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NBA Team Previews: Portland Trail Blazers 2012-13

Eric Caturia

Eric is the assistant NFL editor for RotoWire.

The lockout-shortened 2011-12 campaign was a tumultuous one for Portland, which began with cult hero Brandon Roy enduring a forced retirement before the start of training camp. Despite the development, the Blazers jumped out to a 7-2 record, only to enter a state of mediocrity. As the season wore on, certain players appeared to quit, longtime head coach Nate McMillan was fired, and starters Gerald Wallace and Marcus Camby were jettisoned, spurring a rebuild. Under the direction of interim coach Kaleb Canales, Portland displayed a more competitive spirit. However, after LaMarcus Aldridgeís year ended abruptly on April 10 due to a hip injury, the team won just once more, finished 28-38, and missed the playoffs for the first time in four seasons.

The Blazers retooled this summer with the help of two lottery picks, Damian Lillard and Meyers Leonard, both of whom may start immediately. Meanwhile, two former first-rounders, Joel Freeland and Victor Claver, left Europe and will provide further depth at forward. Portlandís primary offseason acquisitions will join Aldridge, gym rat Wesley Matthews, and do-it-all Nicolas Batum, along with J.J. Hickson, Nolan Smith, and company on a squad that is expected to weather its share of growing pains under new head coach Terry Stotts.

Center is the primary question mark as training camp opens. However, coach Stotts shed some light on the situation, stating in early September that if Meyers Leonard is ready, he will start on opening night. Considering the roster has just one player in his 30s, Jared Jeffries, youth is slated to rule the day in Portland as Leonard earns 24 minutes per night. J.J. Hickson should average about 15 minutes with Joel Freeland seeing the remainder.

On the other hand, power forward yields the least concern in Portland. LaMarcus Aldridge should log 38 minutes per game, with some time coming at center when Stotts trots out a smaller lineup. Hickson will act as his primary backup, serving 22 minutes nightly between the four and five, as Freeland and Jeffries split the rest.

At small forward, Nicolas Batum has the starting spot to himself, which should include 34 minutes per contest after signing a brand new contract this offseason. Victor Claver should average 10 minutes, while Luke Babbitt Ė and to a lesser extent, Sasha Pavlovic Ė snags any garbage minutes.

Shooting guard will again be locked up by Wesley Matthews, who may take on more than his usual 35 minutes each night due to backup Elliot Williamsí season-ending malady. Pavlovic and Nolan Smith will share reserve duties, garnering 5-to-8 minutes per tilt, as rookie second-rounder Will Barton takes on the leftovers.

Starting at the point is rookie Damian Lillard, who should tally 32 minutes nightly. Smith will serve as his main backup, gathering up to 15 minutes himself. Finally, Ronnie Price will see very limited time as the floor general.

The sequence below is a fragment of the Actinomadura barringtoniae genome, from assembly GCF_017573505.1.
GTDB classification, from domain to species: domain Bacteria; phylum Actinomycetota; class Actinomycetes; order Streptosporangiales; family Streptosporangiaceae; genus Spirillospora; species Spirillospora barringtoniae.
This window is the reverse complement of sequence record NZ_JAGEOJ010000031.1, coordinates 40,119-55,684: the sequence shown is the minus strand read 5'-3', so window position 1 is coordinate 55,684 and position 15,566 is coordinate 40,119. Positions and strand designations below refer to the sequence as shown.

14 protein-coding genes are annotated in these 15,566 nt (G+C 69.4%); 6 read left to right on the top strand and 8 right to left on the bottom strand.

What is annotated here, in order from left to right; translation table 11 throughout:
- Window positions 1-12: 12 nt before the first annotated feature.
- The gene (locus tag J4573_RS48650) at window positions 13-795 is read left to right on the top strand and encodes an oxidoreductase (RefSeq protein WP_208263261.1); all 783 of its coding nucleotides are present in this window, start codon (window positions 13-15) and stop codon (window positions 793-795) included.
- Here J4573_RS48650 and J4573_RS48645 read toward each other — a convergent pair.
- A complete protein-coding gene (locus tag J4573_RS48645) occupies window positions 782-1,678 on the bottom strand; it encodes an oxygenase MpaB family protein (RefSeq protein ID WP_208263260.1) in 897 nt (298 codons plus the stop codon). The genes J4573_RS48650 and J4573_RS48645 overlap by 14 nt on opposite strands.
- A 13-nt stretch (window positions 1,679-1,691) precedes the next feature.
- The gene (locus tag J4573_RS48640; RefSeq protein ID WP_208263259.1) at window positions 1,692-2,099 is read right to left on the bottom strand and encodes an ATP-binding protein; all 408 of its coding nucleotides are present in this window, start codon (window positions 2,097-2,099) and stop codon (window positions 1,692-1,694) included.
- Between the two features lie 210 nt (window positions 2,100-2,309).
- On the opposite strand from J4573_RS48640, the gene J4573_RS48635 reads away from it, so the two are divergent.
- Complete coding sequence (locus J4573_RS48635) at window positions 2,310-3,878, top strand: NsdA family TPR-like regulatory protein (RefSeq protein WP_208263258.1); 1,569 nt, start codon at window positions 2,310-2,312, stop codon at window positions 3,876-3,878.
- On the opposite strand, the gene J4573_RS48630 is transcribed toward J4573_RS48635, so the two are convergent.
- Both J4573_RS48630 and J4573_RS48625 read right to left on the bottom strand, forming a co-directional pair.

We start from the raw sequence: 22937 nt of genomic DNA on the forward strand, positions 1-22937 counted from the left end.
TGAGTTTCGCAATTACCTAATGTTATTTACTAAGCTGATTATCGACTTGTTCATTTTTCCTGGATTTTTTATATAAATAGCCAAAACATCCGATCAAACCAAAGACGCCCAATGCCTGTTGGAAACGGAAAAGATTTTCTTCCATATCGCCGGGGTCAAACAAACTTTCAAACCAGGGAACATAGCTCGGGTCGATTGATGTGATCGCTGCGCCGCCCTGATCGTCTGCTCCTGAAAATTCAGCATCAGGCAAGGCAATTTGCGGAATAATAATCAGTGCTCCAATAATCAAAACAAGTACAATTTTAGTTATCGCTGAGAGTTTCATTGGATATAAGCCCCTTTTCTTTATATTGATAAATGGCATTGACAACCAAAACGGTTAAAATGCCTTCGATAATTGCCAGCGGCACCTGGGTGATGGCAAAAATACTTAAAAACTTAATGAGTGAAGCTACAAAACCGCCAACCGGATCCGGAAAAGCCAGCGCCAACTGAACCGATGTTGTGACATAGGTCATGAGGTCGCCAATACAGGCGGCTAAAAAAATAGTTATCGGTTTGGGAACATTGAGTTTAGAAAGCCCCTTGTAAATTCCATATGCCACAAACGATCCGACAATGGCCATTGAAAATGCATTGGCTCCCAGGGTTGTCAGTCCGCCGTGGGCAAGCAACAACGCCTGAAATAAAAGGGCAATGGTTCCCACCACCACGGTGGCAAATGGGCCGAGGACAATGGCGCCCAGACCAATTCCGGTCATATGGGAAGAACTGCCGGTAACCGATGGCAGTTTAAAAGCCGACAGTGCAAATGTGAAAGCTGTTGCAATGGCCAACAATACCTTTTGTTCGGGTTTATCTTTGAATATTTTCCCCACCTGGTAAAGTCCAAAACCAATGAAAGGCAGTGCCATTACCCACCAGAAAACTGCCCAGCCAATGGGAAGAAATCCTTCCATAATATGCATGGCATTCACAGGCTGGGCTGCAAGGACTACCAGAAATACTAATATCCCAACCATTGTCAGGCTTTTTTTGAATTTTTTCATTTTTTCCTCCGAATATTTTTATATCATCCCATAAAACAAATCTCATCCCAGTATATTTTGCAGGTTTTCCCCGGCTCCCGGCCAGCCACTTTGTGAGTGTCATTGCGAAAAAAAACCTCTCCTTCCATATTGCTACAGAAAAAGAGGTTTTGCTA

Meyers Leonard: While not set in stone, the 11th pick in the 2012 draft seems to be the frontrunner for Portlandís starting center this season. The 7-foot-1 Leonard may be pushed around at times as a rookie, like he was during Summer League, when he averaged 10.5 points (on 56 percent shooting), 8.3 rebounds, and 1.5 blocks over four contests. He should contribute boards, swats, an above average field goal percentage, fair free throw shooting, and the occasional double-double.

J.J. Hickson: Hickson is undersized at 6-foot-9 but may be the starting center to begin the year, acting as an offensive complement to LaMarcus Aldridge. If Hicksonís lacking defense results in Leonard taking over the starting gig, heíll be hard-pressed repeating his stats Ė 15.1 points (on 54.3 percent shooting), 8.3 boards, and one block in 31.6 minutes per tilt Ė from his 19-game stint with the team last season. If he can stave off Leonard at the five, Hicksonís fantasy prospects seem encouraging, with an opportunity to clean up on the offensive glass.


LaMarcus Aldridge: Following an All-Star berth in 2011-12, Aldridge has established himself as an effective post presence with a sweet stroke from the left elbow that is nearly unstoppable. He suffered a season-ending hip injury in early April, but not before posting 21.7 points, eight rebounds, and 2.4 assists in 36.3 minutes per game, while shooting a career-high 51.2 percent from the field. Luckily, his rehab went swimmingly this summer as he reached tip-top shape by the end of August. Coach Stotts would like to experiment with Aldridge expanding his game beyond the three-point arc in the same manner he did with Dirk Nowitzki as an assistant with Dallas which, if successful, would increase the fantasy value of an already top-15 talent.

Joel Freeland: The 30th selection in the 2006 draft, Freeland opted to develop his game in the Euroleague. During the 2011-12 season, he appeared in 31 Spanish league tilts, averaging 12.9 points and 7.5 rebounds in 27.7 minutes, while shooting 54.8 percent from the floor and 73.5 percent from the foul line. The Blazersí lacking center situation definitely played in his favor when he inked a three-year deal this summer, but with Aldridge in front of him at power forward, and Leonard and Hickson at the five, his playing time and import in fantasy may suffer.